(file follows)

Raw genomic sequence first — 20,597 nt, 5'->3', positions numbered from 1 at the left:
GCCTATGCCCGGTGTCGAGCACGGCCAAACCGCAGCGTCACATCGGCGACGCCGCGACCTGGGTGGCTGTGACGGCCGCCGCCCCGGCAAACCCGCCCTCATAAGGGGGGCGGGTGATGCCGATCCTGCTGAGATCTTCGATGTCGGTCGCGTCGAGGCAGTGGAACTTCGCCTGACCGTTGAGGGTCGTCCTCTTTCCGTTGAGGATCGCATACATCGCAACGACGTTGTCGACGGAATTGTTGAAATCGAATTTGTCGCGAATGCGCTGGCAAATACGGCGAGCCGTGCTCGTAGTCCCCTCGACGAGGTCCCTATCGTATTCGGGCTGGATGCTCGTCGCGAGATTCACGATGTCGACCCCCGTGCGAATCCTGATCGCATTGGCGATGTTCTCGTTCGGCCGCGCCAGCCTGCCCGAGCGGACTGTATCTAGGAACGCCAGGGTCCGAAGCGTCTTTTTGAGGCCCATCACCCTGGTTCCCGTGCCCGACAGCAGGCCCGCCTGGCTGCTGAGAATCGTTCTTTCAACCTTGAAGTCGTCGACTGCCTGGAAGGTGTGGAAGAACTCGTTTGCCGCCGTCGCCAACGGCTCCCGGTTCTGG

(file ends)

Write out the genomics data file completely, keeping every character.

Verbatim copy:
Raw genomic sequence first — 20,597 nt, 5'->3', positions numbered from 1 at the left:
GCCTATGCCCGGTGTCGAGCACGGCCAAACCGCAGCGTCACATCGGCGACGCCGCGACCTGGGTGGCTGTGACGGCCGCCGCCCCGGCAAACCCGCCCTCATAAGGGGGGCGGGTGATGCCGATCCTGCTGAGATCTTCGATGTCGGTCGCGTCGAGGCAGTGGAACTTCGCCTGACCGTTGAGGGTCGTCCTCTTTCCGTTGAGGATCGCATACATCGCAACGACGTTGTCGACGGAATTGTTGAAATCGAATTTGTCGCGAATGCGCTGGCAAATACGGCGAGCCGTGCTCGTAGTCCCCTCGACGAGGTCCCTATCGTATTCGGGCTGGATGCTCGTCGCGAGATTCACGATGTCGACCCCCGTGCGAATCCTGATCGCATTGGCGATGTTCTCGTTCGGCCGCGCCAGCCTGCCCGAGCGGACTGTATCTAGGAACGCCAGGGTCCGAAGCGTCTTTTTGAGGCCCATCACCCTGGTTCCCGTGCCCGACAGCAGGCCCGCCTGGCTGCTGAGAATCGTTCTTTCAACCTTGAAGTCGTCGACTGCCTGGAAGGTGTGGAAGAACTCGTTTGCCGCCGTCGCCAACGGCTCCCGGTTCTGG